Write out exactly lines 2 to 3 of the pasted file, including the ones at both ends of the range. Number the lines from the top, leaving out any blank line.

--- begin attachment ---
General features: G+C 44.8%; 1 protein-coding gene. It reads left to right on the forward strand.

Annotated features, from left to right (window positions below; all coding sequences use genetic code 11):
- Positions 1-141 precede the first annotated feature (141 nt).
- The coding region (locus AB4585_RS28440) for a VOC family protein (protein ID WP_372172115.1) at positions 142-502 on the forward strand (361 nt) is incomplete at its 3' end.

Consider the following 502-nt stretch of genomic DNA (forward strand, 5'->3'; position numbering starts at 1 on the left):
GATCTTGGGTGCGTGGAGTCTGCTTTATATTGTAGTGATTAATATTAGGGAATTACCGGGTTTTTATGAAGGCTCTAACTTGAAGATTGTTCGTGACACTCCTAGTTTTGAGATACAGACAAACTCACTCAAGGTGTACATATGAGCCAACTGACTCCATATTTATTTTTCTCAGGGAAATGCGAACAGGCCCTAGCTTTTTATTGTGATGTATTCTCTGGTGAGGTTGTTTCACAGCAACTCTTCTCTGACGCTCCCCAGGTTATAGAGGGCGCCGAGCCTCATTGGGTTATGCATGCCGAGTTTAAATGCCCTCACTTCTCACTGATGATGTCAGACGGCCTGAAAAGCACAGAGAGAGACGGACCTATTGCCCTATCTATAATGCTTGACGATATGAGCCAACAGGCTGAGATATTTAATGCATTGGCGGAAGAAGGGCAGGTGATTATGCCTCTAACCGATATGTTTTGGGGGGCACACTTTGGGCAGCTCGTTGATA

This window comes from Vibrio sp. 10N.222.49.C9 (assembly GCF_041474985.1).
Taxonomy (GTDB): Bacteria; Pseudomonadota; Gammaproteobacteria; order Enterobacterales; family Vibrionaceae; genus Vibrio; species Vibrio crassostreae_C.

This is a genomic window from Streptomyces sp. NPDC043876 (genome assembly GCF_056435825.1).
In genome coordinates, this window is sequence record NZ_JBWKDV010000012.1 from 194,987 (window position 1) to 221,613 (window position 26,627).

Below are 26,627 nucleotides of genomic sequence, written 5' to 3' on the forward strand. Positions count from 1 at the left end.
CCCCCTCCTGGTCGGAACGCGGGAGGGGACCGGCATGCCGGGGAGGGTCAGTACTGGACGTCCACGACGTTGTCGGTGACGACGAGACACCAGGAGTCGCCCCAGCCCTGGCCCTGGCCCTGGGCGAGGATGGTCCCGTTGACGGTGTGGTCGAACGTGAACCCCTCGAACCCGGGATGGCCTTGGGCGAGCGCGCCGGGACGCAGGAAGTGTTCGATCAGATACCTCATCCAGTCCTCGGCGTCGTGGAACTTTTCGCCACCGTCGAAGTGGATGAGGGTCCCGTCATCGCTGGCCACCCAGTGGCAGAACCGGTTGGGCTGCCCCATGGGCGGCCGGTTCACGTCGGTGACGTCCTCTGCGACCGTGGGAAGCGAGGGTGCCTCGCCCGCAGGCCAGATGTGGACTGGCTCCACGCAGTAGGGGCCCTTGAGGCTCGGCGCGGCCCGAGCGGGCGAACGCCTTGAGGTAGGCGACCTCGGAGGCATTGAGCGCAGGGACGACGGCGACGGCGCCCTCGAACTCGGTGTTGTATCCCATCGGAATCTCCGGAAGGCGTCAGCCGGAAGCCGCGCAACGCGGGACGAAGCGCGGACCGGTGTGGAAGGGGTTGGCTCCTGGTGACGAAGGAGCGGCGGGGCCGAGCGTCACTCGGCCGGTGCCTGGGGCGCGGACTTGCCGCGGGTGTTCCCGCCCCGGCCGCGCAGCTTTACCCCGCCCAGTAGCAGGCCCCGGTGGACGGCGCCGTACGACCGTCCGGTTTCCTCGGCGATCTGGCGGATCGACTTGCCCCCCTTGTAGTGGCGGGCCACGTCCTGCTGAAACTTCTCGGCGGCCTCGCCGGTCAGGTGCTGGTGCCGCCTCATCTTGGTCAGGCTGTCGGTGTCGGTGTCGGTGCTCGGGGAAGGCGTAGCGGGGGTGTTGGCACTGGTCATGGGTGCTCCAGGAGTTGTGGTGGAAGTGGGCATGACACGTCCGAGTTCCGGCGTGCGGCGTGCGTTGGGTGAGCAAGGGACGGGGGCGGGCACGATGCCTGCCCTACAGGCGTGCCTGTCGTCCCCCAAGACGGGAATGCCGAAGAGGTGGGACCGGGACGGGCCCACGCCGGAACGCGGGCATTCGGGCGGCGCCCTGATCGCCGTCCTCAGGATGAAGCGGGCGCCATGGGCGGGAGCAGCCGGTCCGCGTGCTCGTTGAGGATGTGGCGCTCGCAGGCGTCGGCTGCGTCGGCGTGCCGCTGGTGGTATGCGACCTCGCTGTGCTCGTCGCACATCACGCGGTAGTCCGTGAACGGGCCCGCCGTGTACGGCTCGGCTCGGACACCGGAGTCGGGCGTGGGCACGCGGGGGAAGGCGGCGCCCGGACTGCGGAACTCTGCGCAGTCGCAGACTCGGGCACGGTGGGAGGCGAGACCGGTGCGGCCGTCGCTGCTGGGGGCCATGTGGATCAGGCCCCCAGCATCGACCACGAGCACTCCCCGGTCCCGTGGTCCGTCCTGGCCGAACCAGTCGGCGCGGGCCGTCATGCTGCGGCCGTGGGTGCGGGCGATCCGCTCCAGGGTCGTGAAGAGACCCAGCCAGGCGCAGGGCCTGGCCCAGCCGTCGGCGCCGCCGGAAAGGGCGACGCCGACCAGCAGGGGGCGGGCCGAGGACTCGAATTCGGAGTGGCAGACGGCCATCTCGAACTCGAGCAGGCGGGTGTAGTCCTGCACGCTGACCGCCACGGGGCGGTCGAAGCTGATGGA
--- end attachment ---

Annotated features, from left to right (window positions below; all coding sequences use genetic code 11):
- Positions 1-141 precede the first annotated feature (141 nt).